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Edward's Untimely Death Series: Entry #8

isadora04.jpg The American dancer Isadora Duncan (1878-1927) based her expressive dance style on her vision of dances of the ancient Greeks. She laid the groundwork for the modern dance movement of the 20th century.

Born in San Francisco in 1878, she made her professional debut in Chicago in 1899, and subsequently toured Europe and the U.S., establishing dance schools in Berlin (1904), Paris (1914), and in Moscow (1921). When she first introduced her style of dancing – characterized by free, flowing movements expressing inner emotion, inspired by waves, wind, birds, and insects, and wearing a tunic with her feet, arms, and legs bare – she was met with strong opposition, especially from the established ballet community.

An advocate of free love, Duncan had a daughter by the British stage designer Edward Gordon Craig and a son by American sewing machine heir Paris Singer (1892?-1953). Both of her children were killed in an automobile accident in 1913. She married Russian poet Sergey Yesenin (1895-1925) in 1922, but separated within a year. In the 1920s she had a passionate affair with poet Mercedes de Acosta (1893-1968).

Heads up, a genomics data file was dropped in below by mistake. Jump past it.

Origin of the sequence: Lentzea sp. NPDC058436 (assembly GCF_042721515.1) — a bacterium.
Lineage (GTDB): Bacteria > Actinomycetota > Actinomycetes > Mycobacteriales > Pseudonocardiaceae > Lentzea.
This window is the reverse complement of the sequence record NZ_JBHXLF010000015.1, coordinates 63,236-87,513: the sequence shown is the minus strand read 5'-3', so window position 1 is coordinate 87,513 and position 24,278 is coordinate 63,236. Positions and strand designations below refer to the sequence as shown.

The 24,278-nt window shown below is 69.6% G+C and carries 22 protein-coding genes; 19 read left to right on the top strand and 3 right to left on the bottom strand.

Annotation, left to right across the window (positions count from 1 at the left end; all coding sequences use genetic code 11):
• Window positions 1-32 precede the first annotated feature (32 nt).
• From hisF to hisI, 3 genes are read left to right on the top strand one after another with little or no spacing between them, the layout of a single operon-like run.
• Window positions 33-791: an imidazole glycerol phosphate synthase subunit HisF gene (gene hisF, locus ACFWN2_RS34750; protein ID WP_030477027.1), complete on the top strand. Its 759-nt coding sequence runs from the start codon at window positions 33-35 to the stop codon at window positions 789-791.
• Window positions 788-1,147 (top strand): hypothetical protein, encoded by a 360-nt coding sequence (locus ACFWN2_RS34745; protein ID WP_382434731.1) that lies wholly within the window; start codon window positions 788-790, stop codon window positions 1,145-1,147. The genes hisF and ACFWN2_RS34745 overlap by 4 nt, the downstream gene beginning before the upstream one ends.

Duncan’s dramatic death occurred in Nice, France on the evening of September 14, 1927. Returning to her hotel, she entered an open car wearing an “immense iridescent silk scarf around her neck and streaming in long folds, part of which was swathed about her body with part trailing behind” (New York Times obituary). Driving away, neither Duncan nor the driver realized that the long fringe had gotten wrapped in the spokes of the rear tire, and as the car reached full speed, she was dragged out of the car and slammed onto the cobblestone roadway, strangled and dying instantly.

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